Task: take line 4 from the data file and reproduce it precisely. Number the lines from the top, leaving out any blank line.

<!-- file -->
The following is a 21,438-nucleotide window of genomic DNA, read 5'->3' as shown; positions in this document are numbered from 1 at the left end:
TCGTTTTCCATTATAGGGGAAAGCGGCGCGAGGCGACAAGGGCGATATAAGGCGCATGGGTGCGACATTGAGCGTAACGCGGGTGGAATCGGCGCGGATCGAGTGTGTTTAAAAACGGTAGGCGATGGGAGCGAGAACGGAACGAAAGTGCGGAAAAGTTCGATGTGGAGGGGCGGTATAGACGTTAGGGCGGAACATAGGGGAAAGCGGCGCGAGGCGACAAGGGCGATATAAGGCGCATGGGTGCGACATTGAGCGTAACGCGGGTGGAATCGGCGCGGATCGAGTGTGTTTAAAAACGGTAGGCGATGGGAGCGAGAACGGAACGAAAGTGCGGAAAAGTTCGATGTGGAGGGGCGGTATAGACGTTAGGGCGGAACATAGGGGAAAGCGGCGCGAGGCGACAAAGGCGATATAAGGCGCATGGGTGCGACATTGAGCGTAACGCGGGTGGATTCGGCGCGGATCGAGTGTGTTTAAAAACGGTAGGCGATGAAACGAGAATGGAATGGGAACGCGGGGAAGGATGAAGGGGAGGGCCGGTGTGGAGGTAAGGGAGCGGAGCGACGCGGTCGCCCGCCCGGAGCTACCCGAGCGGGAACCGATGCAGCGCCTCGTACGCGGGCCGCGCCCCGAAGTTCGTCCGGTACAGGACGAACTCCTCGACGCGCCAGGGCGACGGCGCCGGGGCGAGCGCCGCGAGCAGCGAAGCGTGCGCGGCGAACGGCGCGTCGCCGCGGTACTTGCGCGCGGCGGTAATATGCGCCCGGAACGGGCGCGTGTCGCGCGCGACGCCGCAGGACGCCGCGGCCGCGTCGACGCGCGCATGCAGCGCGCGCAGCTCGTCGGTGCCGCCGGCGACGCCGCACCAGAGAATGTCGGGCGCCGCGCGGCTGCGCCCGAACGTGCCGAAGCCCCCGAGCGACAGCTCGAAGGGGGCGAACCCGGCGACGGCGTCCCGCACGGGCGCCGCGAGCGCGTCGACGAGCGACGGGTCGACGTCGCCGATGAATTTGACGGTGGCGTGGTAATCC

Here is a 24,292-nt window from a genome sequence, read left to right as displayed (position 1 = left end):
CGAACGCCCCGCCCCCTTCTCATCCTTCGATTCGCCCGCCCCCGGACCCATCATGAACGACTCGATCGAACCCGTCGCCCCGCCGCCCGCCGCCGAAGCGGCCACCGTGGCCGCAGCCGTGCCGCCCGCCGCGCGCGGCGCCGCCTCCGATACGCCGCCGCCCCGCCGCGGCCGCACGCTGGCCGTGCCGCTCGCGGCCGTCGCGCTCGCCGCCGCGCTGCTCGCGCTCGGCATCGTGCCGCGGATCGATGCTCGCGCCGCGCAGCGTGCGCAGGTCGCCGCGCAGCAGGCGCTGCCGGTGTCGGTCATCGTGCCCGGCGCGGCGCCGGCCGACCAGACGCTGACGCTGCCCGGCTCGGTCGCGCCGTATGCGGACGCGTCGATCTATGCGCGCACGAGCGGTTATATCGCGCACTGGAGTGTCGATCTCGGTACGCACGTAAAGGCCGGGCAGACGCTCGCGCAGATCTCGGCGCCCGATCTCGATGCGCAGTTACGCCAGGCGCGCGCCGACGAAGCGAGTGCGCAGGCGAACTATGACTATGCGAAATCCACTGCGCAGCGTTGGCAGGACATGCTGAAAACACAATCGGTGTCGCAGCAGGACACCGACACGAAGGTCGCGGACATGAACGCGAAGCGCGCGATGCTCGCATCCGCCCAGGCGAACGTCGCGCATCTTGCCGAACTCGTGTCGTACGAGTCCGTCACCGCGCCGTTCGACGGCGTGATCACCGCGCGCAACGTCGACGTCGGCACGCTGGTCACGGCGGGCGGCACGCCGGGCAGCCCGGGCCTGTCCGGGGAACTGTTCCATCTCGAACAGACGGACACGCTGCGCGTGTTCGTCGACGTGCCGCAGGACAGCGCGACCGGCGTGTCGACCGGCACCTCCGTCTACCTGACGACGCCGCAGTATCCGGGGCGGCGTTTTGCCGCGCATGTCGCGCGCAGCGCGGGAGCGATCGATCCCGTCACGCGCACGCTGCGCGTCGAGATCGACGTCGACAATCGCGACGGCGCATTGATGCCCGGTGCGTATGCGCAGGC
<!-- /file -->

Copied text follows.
CGAACGCCCCGCCCCCTTCTCATCCTTCGATTCGCCCGCCCCCGGACCCATCATGAACGACTCGATCGAACCCGTCGCCCCGCCGCCCGCCGCCGAAGCGGCCACCGTGGCCGCAGCCGTGCCGCCCGCCGCGCGCGGCGCCGCCTCCGATACGCCGCCGCCCCGCCGCGGCCGCACGCTGGCCGTGCCGCTCGCGGCCGTCGCGCTCGCCGCCGCGCTGCTCGCGCTCGGCATCGTGCCGCGGATCGATGCTCGCGCCGCGCAGCGTGCGCAGGTCGCCGCGCAGCAGGCGCTGCCGGTGTCGGTCATCGTGCCCGGCGCGGCGCCGGCCGACCAGACGCTGACGCTGCCCGGCTCGGTCGCGCCGTATGCGGACGCGTCGATCTATGCGCGCACGAGCGGTTATATCGCGCACTGGAGTGTCGATCTCGGTACGCACGTAAAGGCCGGGCAGACGCTCGCGCAGATCTCGGCGCCCGATCTCGATGCGCAGTTACGCCAGGCGCGCGCCGACGAAGCGAGTGCGCAGGCGAACTATGACTATGCGAAATCCACTGCGCAGCGTTGGCAGGACATGCTGAAAACACAATCGGTGTCGCAGCAGGACACCGACACGAAGGTCGCGGACATGAACGCGAAGCGCGCGATGCTCGCATCCGCCCAGGCGAACGTCGCGCATCTTGCCGAACTCGTGTCGTACGAGTCCGTCACCGCGCCGTTCGACGGCGTGATCACCGCGCGCAACGTCGACGTCGGCACGCTGGTCACGGCGGGCGGCACGCCGGGCAGCCCGGGCCTGTCCGGGGAACTGTTCCATCTCGAACAGACGGACACGCTGCGCGTGTTCGTCGACGTGCCGCAGGACAGCGCGACCGGCGTGTCGACCGGCACCTCCGTCTACCTGACGACGCCGCAGTATCCGGGGCGGCGTTTTGCCGCGCATGTCGCGCGCAGCGCGGGAGCGATCGATCCCGTCACGCGCACGCTGCGCGTCGAGATCGACGTCGACAATCGCGACGGCGCATTGATGCCCGGTGCGTATGCGCAGGC